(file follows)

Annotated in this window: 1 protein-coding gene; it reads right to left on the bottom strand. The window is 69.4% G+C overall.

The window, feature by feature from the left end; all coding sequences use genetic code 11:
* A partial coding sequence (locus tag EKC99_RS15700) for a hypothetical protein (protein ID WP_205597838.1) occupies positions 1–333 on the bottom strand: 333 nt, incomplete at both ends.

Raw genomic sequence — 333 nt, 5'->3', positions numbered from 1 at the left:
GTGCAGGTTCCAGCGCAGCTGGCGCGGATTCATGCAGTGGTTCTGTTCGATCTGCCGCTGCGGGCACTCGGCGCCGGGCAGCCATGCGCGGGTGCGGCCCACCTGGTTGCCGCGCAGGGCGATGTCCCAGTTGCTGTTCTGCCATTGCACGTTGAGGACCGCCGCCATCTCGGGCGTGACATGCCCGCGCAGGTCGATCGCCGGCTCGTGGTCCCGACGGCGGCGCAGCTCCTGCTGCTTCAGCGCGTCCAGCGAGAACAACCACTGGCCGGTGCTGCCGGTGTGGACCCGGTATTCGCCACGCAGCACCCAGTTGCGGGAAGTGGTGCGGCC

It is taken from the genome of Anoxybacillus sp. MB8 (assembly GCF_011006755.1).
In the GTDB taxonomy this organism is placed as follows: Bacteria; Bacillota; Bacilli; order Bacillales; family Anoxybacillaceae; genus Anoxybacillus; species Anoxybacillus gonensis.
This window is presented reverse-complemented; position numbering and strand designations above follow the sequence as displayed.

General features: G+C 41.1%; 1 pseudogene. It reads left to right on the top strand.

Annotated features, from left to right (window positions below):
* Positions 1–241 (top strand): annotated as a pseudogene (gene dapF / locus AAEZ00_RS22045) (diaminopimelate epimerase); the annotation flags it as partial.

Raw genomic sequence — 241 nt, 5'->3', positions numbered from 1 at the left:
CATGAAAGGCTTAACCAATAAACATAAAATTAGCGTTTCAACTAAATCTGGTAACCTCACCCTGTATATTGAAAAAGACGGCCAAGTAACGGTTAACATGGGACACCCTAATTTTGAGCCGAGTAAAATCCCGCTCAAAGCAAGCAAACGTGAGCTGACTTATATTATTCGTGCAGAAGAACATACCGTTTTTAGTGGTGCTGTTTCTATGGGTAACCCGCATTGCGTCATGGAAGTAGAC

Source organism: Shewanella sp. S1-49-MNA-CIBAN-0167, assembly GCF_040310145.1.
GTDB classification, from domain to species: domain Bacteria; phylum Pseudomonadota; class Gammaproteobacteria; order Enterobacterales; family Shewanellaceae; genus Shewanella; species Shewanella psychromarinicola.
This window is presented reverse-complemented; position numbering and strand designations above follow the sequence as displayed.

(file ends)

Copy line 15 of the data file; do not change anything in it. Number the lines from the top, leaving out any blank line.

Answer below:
GTDB classification, from domain to species: domain Bacteria; phylum Pseudomonadota; class Gammaproteobacteria; order Enterobacterales; family Shewanellaceae; genus Shewanella; species Shewanella psychromarinicola.